2 tsp. vanilla
1 tsp. baking powder
1/2 tsp. salt
1/2 cup quick-cooking oats

1/3 c. chocolate chips (the darker the better)

Preheat oven to 350 F.  Put the beans, eggs, bananas, peanut butter, brown sugar, and vanilla in a food processor or high-powered blender.  Run until very smooth.  Stir in the baking powder, salt and oats.  Spread in a greased 8x8 pan then sprinkle with chocolate chips.  Bake 30 minutes or til test done with a toothpick.  Cool at least 15 minutes before cutting.  These are even better the next day.

For a variation on this, substitute pumpkin puree for the banana, increase sugar/honey to 1/2 c., replace almond or cashew butter for the peanut butter, then add 1-2 tsp. pumpkin pie spice.
 
 
A few years ago, I opened up the Foods section of my local newspaper and spotted a recipe called "Just-the-Best Cookies".  The version there was intended to be a healthier one, having reduced the nuts, coconut, and switching to oil instead of butter.  Well, I've reduced the sugar and changed it to use honey, then added back the bigger amount of coconut and nuts, since we know now that healthy fats are, well, healthy!  In moderation. And I love the crunch and flavor of coconut and nuts.

We have two breakfast times at my house- one for my highschoolers and husband, who have to be out the door by 6:45, and one for the rest of us, because some of them leave at 8:00 for the elementary school and Jr-High.  These cookies make a fantastic, no-work breakfast for that earlier group- I make a batch, put them in a big ziplock bag after cooling, and pop them into the freezer. Then my early group can even grab and go, when needed.

These cookies are high in fiber as well, and lower in sugar than most.  Two cookies are about the same nutritionally as one homemade, normal-sized muffin, and much better for you than commercially-made muffins!  Two made without raisins contain 16 grams of sugar, which is less than you'd get in a bowl of cereal with milk. Especially if you count the size bowl my teenagers think is a serving.  (I keep hiding the bigger bowls...)

Enjoy!

Just-the-Best Breakfast Cookies
1/2 c. coconut oil or butter
1/2 c. honey
1/2 c. brown sugar
1 large egg
1 1/2 tsp. vanilla
1/4 c. water
2 c. whole wheat flour
2 c. quick-cooking oats
1 tsp. baking soda
1/2 tsp. salt
1 c. shredded sweetened coconut
1/2 c. chopped pecans or other nuts, optional
1/2 c. chopped raisins, optional

Preheat oven to 350 degrees. Lightly grease or spray two cookie sheets.  In a large bowl, beat together coconut oil and honey, then mix in egg, vanilla, and water.  Add the flour, oats, baking soda, and salt and mix well.  Stir in coconut, nuts, and raisins.
Roll into 1 1/2" balls, a little larger than a ping-pong ball.  Place on cookie sheet, flatten slightly, and bake for about 12 minutes.  Let the cookies cool 2 minutes on the cookie sheet before removing to a cooling rack. Makes about 36.

To make breakfast bars instead, spread all the dough onto one well-greased cookie sheet.  Bake at 350 for probably 25 minutes.  I don't know for sure because the idea popped into my head just now...    Cool and cut into whatever size bars you like.                                

 


 
 
Picture
I buy rolled oats by the 25- or 50-pound bag when they're on sale; they're MUCH cheaper that way, and yes, I do actually use that many.  Eventually.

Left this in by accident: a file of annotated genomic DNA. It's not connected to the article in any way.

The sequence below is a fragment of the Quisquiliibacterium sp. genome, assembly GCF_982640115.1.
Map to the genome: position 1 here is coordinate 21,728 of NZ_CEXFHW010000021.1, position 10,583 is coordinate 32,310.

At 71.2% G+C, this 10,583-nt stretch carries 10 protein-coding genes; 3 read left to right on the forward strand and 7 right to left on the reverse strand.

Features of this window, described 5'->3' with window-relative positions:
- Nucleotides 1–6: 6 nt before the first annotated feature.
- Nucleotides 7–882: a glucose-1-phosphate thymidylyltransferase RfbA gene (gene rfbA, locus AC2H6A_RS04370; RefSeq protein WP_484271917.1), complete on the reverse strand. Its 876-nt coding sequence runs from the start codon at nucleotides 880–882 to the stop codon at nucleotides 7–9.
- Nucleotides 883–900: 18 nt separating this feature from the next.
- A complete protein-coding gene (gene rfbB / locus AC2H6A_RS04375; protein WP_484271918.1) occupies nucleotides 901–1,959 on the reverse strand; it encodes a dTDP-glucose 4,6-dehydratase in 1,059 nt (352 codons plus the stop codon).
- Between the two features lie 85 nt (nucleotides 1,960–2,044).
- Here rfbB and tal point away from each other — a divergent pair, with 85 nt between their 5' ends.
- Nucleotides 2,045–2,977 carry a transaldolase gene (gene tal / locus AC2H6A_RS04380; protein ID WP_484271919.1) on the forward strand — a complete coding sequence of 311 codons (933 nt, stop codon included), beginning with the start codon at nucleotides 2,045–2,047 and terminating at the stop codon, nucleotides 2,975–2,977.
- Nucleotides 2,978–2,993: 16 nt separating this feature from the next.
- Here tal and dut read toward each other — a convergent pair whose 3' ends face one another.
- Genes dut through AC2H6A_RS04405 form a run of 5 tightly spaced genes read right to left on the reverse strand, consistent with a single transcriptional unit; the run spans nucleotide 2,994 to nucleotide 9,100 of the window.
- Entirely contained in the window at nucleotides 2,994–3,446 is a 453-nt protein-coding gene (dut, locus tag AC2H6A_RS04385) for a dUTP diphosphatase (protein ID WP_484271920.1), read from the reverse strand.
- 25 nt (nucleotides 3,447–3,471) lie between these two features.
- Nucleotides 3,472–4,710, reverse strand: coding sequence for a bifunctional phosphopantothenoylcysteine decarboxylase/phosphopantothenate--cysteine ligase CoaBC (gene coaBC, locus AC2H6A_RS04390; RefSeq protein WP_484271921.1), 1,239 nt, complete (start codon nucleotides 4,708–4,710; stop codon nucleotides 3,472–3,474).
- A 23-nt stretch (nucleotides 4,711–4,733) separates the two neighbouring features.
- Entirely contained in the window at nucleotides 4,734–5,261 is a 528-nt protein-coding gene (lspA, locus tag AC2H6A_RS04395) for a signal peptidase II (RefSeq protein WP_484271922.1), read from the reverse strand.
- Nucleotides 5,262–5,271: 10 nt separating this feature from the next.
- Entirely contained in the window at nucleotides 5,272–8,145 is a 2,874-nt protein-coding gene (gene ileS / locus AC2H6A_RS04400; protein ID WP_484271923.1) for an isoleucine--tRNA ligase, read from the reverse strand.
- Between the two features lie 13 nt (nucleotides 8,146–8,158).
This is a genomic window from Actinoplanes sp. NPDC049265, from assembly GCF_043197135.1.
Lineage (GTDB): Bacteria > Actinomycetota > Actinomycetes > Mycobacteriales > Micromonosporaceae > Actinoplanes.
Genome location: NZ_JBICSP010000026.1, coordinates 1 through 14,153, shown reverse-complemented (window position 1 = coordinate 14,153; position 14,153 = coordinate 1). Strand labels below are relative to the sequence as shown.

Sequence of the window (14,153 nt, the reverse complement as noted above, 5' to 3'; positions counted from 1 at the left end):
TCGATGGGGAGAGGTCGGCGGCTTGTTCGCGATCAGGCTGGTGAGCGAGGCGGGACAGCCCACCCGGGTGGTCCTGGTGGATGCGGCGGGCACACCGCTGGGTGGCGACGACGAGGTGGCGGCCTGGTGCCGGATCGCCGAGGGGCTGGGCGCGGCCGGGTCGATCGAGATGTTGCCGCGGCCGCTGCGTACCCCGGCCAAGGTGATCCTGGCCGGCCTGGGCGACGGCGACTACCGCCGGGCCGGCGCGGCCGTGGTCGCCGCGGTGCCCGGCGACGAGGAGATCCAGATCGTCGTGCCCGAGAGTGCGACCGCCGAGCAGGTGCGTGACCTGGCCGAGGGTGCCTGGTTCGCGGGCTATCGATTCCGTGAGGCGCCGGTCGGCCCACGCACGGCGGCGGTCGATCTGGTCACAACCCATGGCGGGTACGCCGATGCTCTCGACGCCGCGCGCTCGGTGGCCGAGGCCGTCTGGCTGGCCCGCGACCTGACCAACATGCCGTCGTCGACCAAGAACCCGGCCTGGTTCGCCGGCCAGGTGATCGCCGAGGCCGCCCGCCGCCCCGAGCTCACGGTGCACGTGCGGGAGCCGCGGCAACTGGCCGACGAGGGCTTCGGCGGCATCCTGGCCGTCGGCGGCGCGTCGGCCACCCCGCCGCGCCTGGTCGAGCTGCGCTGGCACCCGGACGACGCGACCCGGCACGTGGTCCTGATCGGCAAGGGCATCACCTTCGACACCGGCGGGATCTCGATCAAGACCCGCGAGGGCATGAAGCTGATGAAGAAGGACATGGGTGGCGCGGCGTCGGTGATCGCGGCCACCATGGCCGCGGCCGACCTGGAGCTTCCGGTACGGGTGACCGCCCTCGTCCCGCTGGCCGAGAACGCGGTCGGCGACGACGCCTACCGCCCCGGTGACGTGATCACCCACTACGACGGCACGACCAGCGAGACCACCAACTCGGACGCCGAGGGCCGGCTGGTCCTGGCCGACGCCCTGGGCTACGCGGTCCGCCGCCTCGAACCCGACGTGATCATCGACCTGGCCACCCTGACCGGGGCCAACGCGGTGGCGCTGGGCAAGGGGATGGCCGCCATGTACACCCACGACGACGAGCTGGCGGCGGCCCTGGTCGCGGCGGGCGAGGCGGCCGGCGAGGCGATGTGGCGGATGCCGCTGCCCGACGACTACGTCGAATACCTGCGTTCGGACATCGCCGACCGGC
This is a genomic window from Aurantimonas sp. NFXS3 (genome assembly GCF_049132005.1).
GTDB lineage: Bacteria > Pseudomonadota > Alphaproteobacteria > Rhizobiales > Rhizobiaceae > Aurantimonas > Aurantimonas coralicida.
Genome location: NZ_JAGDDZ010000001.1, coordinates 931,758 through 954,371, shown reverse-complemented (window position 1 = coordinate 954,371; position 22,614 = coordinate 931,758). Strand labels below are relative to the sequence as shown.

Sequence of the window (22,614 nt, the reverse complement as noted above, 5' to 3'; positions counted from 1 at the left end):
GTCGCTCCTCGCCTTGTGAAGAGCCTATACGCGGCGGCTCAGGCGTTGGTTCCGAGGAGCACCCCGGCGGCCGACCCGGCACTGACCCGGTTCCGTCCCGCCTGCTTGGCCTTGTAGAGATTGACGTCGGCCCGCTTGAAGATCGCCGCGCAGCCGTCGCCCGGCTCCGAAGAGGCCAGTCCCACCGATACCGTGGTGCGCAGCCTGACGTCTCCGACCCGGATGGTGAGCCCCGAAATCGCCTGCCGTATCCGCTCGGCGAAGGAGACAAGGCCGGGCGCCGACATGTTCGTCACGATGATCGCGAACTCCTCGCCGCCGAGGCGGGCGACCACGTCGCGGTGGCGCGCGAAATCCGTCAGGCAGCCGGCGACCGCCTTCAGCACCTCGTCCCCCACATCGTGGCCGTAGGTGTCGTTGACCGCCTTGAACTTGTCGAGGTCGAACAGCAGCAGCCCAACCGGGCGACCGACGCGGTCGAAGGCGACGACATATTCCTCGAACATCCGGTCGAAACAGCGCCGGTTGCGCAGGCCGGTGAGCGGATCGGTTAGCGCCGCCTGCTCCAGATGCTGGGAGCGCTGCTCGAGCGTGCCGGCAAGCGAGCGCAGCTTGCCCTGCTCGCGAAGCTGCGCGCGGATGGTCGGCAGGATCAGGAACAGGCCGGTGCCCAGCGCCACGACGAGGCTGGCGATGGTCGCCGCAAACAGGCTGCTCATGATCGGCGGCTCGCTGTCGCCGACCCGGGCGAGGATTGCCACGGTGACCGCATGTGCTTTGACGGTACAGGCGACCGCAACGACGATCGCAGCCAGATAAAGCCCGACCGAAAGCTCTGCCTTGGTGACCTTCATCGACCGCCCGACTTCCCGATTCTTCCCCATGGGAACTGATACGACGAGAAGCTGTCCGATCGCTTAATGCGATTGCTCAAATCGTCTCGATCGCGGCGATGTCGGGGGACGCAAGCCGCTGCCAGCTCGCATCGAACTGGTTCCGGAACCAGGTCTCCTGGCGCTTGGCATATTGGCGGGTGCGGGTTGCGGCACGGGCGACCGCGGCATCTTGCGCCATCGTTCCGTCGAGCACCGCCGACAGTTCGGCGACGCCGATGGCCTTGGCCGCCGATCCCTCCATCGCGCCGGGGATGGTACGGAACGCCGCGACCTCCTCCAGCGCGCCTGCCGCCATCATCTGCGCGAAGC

Last week I bought 50 pounds of oats for $24, which made them $ .48/lb. 

They got divided into food-storage buckets- a 5-gallon bucket will only fit about 15 pounds of oats, labeled, put in a cool & dark place in my house (under beds and in closets can be good).  Then I will refill a container in the kitchen whenever needed. 

They're great for cooking at breakfast, of course, and homemade granola (see recipe in the free "Starter Cookbook" or in The Chameleon Cook), in apple crisp topping (also in both books)... but what else?

Start with rolled oats or quick-cooking oats.  Put about 2 cups of these in a blender.  Cover and run on high for about a minute. 

Ta-da!  Oat flour.  This is great for either the gluten-free cook who can tolerate oats*, or for the rest of us who just like moist and tender baked goods.

Now, what can you do with it?

Use it in yeast bread- about 1/4 cup of this to replace the same amount of wheat flour per each loaf in the recipe.  Oats help make bread moist.  One really delicious version is to not only use the oats, but substitute orange juice for half of the water. 

Quick breads- including pancakes, waffles, biscuits, muffins, and more.  Oats don't have any gluten, so your finished food will be more tender, less tough.  Just don't substitute more than half of the total amount of flour.  For example, in a muffin recipe calling for 2 cups flour, you could use 1 cup of oat flour and one cup of regular flour, or 1/2 cup oat flour and 1 1/2 cups regular flour.  Adding the oat flour will make your regular flour act more like pastry flour.

Mix into cakes and cookies for the same reason as for quick breads, keep the same kind of ratios in mind for best results.  If you want to get the very best results, WEIGH out your flour; the oat flour is a little fluffier or less dense than wheat flour.  You would use just over 5 ounces oat flour for each cup of regular flour you're substituting for.

Use it for 'instant oatmeal' (scroll down to bottom of page) for breakfasts: the pieces are so small, they absorb the water super-fast! in Add it to soups or stews to thicken them.  You can do the same with quick oats, but the oat flour soaks in and disappears much faster!

*Most gluten-intolerant people can handle oats just fine, and others can't.  It seems to actually depend on the variety of oat- there's an excellent article on this at http://ultimateglutenfree.com/2011/06/getting-closer-to-gluten-free-oats/  Buying "Gluten-Free" oats gives you an extra layer of protection; I've seen, myself, batches of oats that had a few wheat kernals mixed in.  The processing machines can't tell the difference, and sometimes a little wheat grows- as a weed- in oat fields!

My sister, who has to cook gluten-free all the time, has a favorite easy, hearty-wholegrain flour blend: equal parts oat flour and lentil flour.  Lentils grind fairly easily in a blender, too.  See here for her post on the flours she uses most often.